FORD MUSTANG BULLITT CONCEPT
Dark Highland green with dark charcoal leather trimmed interior
When it comes to film car chases Lt. Frank Bullitt's charge through the streets of San Francisco in Warner Bros. Pictures' 1968 film "Bullitt" set a standard that continues to challenge producers, directors and stunt coordinators to this day. Lt. Frank Bullitt was played by Steve McQueen, who actually could drive a car - fast - which endeared the Bullitt chase to car enthusiasts. His ride, a 1968 Mustang GT Fastback, was as perfect for its part as Steve McQueen was for Frank Bullitt. It looked good, it sounded good and it went like...well, it went fast and its image is an instant flashback for every fan of fast street cars. There is no substitute for the real thing, whether it is an actor who knows how to drive, a chase scene created in real time, or a fast car doing what it does best like Frank Bullitt's Mustang GT.
Based on a production 2000 Ford Mustang, Ford created the Mustang Bullitt prototype and unveiled it in Hollywood at the 2000 Los Angeles International Auto Show, a concept unabashedly inspired by the movie. Not surprisingly, the Mustang Bullitt was greeted enthusiastically and the prototype translated quickly into production for the 2001 model year, a muscular rendition of Ford's Mustang GT with special equipment that carried through on the prototype's exterior identification, interior interpretation and performance intent.
The Mustang Bullitt prototype incorporates modified C-pillars and quarter panel moldings to suggest the fastback looks of Frank Bullitt's '68 Mustang. Exterior side scoops in the rear fenders also recall the '68 Mustang GT. The Mustang Bullitt prototype's stance is lowered ¾" and enhanced by body-color rocker panel moldings. Aggressive 18" 5-spoke alloy wheels that look like the American mags of the period wear low profile 275ZR-18 tires. 4-piston Brembo front brakes with 13" rotors and red pony calipers are visible through the wheel spokes. An aircraft-style brushed aluminum fuel filler cap graces the rear fender. The prototype's paint is a faithful rendition of 1968's metallic Dark Highland Green.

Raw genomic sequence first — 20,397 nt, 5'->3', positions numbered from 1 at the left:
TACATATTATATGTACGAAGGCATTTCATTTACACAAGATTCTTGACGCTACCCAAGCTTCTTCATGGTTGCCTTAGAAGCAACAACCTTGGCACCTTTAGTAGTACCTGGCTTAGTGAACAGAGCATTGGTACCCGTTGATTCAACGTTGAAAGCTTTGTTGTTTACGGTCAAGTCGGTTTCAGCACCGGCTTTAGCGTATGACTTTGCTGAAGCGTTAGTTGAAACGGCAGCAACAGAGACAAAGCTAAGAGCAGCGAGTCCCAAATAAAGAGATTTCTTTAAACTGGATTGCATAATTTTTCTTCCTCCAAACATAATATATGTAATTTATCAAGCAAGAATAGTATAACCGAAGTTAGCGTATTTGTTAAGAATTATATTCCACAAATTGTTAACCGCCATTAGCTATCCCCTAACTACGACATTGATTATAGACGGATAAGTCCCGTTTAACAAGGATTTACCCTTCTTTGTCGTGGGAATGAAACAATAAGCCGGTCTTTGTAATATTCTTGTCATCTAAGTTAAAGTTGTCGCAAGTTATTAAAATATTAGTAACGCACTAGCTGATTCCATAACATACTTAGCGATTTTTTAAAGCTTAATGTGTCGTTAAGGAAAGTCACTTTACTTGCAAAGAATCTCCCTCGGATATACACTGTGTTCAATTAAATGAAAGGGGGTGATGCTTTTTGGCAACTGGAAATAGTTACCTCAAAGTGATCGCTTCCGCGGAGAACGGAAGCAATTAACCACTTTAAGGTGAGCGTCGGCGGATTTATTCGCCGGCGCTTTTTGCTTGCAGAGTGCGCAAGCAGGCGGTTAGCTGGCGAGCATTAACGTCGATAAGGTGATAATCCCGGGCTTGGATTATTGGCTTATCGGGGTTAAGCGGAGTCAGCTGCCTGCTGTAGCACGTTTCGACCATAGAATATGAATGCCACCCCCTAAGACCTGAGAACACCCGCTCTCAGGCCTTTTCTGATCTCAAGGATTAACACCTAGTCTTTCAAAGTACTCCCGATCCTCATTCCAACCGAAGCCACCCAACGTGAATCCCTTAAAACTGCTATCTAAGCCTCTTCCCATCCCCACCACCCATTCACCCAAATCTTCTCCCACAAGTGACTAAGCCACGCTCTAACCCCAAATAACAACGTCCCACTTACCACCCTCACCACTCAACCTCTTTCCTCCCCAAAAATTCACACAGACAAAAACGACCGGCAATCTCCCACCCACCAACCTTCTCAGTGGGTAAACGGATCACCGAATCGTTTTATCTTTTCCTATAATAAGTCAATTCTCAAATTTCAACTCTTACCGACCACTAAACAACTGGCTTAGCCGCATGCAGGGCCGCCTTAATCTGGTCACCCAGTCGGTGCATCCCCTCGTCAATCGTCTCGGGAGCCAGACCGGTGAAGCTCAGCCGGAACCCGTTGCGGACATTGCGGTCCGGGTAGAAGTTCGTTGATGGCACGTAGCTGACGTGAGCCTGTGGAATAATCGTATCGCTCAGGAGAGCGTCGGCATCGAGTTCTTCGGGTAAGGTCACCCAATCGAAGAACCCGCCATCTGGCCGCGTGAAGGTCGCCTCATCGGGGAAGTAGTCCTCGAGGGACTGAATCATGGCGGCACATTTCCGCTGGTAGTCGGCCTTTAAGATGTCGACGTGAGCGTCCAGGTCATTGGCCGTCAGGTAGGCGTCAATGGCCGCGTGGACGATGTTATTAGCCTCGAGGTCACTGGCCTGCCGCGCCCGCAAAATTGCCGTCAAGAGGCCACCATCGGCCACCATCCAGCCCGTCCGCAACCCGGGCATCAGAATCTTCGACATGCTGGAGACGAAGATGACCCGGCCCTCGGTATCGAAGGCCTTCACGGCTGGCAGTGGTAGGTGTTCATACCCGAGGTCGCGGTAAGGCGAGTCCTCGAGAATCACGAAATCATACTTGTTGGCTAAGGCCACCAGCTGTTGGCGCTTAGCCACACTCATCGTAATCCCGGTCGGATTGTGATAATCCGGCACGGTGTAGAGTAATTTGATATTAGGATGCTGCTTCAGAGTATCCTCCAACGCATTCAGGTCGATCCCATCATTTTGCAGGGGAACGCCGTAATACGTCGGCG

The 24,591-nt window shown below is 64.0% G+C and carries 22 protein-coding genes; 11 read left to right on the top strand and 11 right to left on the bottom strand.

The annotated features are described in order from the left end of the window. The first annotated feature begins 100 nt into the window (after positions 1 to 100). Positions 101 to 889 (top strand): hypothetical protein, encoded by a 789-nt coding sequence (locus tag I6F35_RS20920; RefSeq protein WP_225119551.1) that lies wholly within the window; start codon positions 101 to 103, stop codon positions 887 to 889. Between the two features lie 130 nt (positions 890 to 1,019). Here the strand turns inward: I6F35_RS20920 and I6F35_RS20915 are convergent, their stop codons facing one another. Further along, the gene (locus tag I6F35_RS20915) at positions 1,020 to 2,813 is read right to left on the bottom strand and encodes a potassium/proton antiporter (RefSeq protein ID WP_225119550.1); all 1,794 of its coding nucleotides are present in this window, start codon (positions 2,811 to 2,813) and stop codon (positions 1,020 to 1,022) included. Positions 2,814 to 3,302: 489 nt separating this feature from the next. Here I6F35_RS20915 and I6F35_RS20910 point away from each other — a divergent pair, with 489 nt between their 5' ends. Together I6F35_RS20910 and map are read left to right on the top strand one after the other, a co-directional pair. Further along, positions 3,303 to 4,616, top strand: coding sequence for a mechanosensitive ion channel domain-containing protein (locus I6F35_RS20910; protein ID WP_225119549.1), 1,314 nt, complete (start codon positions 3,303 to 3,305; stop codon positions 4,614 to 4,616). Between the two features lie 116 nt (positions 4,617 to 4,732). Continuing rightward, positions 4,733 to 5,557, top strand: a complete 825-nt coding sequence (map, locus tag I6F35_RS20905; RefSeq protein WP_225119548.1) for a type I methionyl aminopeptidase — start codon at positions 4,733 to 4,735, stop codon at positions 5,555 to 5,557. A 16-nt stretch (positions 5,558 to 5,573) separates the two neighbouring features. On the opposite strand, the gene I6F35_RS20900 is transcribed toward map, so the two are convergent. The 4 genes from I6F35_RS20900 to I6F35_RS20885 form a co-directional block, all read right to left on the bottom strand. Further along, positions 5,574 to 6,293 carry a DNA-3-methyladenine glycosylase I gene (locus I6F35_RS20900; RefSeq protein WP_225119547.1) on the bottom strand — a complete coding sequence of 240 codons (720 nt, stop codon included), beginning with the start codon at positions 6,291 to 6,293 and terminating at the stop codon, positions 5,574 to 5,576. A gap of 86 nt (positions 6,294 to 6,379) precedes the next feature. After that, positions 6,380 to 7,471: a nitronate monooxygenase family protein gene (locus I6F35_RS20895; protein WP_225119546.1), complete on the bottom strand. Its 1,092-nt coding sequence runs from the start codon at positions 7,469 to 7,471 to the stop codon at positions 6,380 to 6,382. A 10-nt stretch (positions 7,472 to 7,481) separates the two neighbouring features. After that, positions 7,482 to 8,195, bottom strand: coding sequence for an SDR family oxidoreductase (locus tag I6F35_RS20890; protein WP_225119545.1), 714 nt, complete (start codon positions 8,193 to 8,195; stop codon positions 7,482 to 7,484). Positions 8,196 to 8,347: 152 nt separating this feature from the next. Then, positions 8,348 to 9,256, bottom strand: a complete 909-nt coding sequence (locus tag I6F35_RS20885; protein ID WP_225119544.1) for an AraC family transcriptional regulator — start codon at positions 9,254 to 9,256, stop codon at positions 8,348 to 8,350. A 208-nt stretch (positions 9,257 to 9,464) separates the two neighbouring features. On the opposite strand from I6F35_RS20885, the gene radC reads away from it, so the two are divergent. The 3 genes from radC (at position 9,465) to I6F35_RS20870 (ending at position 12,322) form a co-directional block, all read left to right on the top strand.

Inside, the Mustang Bullitt prototype's theme continues with Dark Charcoal leather seats and interior trim, a brushed aluminum shift boot trim ring and stark and practical black-faced gauges with plain white graduations. The prototype's nostalgia is tempered by modern touches like the carbon-fiber look shift knob instead of the brushed aluminum shift lever ball that in 1968 almost instantly replaced the white plastic cue ball knob that came from the factory. The driver's office look is enhanced by a modern and seriously functional steering wheel featuring three broad aluminum spokes and a leather-covered rim and by generously bolstered performance seats.
Steve McQueen would have felt at home in the left front seat of the 2000 Mustang Bullitt prototype. It has just enough period feel, and all the right present day go-fast features.
Two 1968 Mustang GTs were prepared for the movie by legendary California specials builder Max Balchowsky. One was ruined in the spectacular jumps that marked the movie chase scene's signature run down San Francisco's steep hills and was destroyed by the studio. The other has disappeared into the hoard of an anonymous collector who has, for twenty-five years, steadily resisted attempts to buy, or even see, the car. Even Steve McQueen himself is said to have been rebuffed.
The 2000 Mustang Bullitt prototype is an important milestone in Mustang history. It presaged the 5,400 unit limited production 2001 Mustang Bullitt GT, celebrated one of the greatest movie cars in cinema history, and suitably acknowledged the memory of Steve McQueen, a legendary actor, driver and car guy. The elusive remaining 1968 "Bullitt" movie Mustang may never come out of its Ohio barn, but the 2000 Mustang Bullitt prototype is alive and well, unique and shiny.